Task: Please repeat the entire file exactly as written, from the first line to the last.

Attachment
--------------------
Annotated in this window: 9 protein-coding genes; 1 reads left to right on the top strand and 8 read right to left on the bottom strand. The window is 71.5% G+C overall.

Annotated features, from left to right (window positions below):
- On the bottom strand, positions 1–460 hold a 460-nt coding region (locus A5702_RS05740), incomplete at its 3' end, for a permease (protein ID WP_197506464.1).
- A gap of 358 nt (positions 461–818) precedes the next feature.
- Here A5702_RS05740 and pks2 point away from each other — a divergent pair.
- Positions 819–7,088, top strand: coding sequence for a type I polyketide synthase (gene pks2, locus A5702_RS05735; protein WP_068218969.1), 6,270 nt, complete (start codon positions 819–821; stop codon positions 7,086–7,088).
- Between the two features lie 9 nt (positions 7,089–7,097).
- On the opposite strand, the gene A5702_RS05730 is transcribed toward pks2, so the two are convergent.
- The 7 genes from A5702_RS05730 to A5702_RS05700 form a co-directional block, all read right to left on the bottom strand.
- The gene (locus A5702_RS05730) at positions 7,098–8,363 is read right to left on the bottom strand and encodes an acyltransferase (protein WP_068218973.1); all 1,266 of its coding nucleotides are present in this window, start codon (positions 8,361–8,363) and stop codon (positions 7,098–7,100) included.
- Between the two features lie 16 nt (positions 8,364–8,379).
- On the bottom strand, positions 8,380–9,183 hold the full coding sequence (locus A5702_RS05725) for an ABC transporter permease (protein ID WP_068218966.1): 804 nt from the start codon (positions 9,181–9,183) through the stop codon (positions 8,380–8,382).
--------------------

Annotated in this window: 9 protein-coding genes; 1 reads left to right on the top strand and 8 read right to left on the bottom strand. The window is 71.5% G+C overall.

Annotated features, from left to right (window positions below):
- On the bottom strand, positions 1–460 hold a 460-nt coding region (locus A5702_RS05740), incomplete at its 3' end, for a permease (protein ID WP_197506464.1).
- A gap of 358 nt (positions 461–818) precedes the next feature.
- Here A5702_RS05740 and pks2 point away from each other — a divergent pair.
- Positions 819–7,088, top strand: coding sequence for a type I polyketide synthase (gene pks2, locus A5702_RS05735; protein WP_068218969.1), 6,270 nt, complete (start codon positions 819–821; stop codon positions 7,086–7,088).
- Between the two features lie 9 nt (positions 7,089–7,097).
- On the opposite strand, the gene A5702_RS05730 is transcribed toward pks2, so the two are convergent.
- The 7 genes from A5702_RS05730 to A5702_RS05700 form a co-directional block, all read right to left on the bottom strand.
- The gene (locus A5702_RS05730) at positions 7,098–8,363 is read right to left on the bottom strand and encodes an acyltransferase (protein WP_068218973.1); all 1,266 of its coding nucleotides are present in this window, start codon (positions 8,361–8,363) and stop codon (positions 7,098–7,100) included.
- Between the two features lie 16 nt (positions 8,364–8,379).
- On the bottom strand, positions 8,380–9,183 hold the full coding sequence (locus A5702_RS05725) for an ABC transporter permease (protein ID WP_068218966.1): 804 nt from the start codon (positions 9,181–9,183) through the stop codon (positions 8,380–8,382).